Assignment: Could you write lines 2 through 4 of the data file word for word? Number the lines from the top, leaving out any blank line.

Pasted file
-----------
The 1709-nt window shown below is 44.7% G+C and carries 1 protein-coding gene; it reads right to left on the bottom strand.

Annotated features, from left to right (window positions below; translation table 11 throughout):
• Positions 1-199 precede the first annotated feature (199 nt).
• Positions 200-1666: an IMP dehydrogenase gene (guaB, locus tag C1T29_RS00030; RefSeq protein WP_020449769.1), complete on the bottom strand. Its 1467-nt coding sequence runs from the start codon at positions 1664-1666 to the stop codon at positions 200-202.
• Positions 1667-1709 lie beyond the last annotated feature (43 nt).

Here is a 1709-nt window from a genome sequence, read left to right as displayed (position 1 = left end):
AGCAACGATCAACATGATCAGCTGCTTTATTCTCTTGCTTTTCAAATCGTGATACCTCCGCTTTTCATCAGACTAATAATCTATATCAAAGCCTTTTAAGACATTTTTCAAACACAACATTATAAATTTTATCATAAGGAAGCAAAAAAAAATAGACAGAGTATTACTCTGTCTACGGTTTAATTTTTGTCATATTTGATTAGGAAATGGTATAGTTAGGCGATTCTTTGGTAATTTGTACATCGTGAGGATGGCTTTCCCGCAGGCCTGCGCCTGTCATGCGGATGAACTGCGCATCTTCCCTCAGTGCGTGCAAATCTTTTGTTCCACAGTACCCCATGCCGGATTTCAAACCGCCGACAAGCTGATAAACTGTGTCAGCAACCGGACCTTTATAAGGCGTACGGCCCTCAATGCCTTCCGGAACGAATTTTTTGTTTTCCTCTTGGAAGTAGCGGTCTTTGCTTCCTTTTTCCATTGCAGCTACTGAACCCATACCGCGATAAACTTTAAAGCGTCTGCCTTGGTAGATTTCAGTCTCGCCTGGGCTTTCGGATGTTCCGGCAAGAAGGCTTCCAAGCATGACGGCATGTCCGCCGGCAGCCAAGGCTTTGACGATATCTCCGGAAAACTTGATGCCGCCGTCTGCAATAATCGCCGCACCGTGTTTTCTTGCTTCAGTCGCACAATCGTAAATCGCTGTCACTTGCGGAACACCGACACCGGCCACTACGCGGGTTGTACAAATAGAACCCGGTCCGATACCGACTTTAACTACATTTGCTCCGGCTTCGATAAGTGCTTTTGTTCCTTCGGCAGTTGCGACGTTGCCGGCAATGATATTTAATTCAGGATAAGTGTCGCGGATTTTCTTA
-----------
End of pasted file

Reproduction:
Annotated features, from left to right (window positions below; translation table 11 throughout):
• Positions 1-199 precede the first annotated feature (199 nt).
• Positions 200-1666: an IMP dehydrogenase gene (guaB, locus tag C1T29_RS00030; RefSeq protein WP_020449769.1), complete on the bottom strand. Its 1467-nt coding sequence runs from the start codon at positions 1664-1666 to the stop codon at positions 200-202.